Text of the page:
"The pure products of America go crazy," said William Carlos Williams. We like to imagine mass shooters as unknowably deranged, unfathomable monsters. But they seem to come from a vast and familiar pool of lost souls, young men in angry isolation, cut off from a perceived world of success and admiration enjoyed by everyone else. They live in the same world of dark fear as many of us, secretly afraid that we're insufficiently accomplished or sexy, wincing at a media landscape where everyone but us is having fun.
The gun defenders have something in common with the killers: a belief in guns as the greatest tool of power and control a way to assert dominance in a world that seeks to keep them helpless. It is unlikely that mass shootings can be halted by restricting the size of ammunition magazines or by unleashing legions of psychiatrists. The problem is more pervasive: a sickness that cannot be cured with laws or experts.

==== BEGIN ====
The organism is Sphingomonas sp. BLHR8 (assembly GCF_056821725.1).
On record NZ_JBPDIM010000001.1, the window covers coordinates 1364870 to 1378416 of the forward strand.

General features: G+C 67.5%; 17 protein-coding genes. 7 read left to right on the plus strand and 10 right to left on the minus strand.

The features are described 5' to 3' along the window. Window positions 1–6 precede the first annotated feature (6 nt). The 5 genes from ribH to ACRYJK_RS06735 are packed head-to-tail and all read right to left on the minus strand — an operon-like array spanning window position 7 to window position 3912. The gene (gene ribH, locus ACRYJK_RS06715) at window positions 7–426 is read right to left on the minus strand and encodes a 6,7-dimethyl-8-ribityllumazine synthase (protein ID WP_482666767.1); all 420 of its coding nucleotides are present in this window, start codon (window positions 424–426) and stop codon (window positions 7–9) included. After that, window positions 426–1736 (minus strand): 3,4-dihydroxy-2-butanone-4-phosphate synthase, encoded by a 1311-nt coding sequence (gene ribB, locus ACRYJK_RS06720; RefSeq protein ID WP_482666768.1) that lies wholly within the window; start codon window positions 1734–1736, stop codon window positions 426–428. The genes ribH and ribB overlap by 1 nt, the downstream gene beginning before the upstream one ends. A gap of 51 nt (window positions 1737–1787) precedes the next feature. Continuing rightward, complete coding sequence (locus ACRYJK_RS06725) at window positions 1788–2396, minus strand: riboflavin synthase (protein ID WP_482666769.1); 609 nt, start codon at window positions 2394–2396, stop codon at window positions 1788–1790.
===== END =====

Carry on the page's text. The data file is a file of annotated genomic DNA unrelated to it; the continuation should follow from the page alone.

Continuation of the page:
It is symptomized by social media self-commodification, young people building their personal brand; by young men whose only accessible outlet for masculinity is through the simulacrum of video games; by inescapable marketing that seeks to induce humiliating inadequacy; by the galaxy of chemicals from aspartame to meth that corrupt the delicate organic matter of our minds.
Kurt Vonnegut said, "What should young people do with their lives today? ... The most daring thing is to create stable communities in which the terrible disease of loneliness can be cured."
There is little doubt that Roseburg will not be our last unconscionable slaughter, nor that Roseburg will be forever scarred by the gaping wound blown in it last Thursday.
But when life next takes me back to that rowdy town that feels more like home than most of the places I've lived, I'll find the salve for that scar, the cure for the great disease it'll come in doses like a bear hug from Patti, a late-night dance-a-thon with Heather, or tinkering with my truck with Tony. I'm excited to go back - Robert promised to take me target shooting.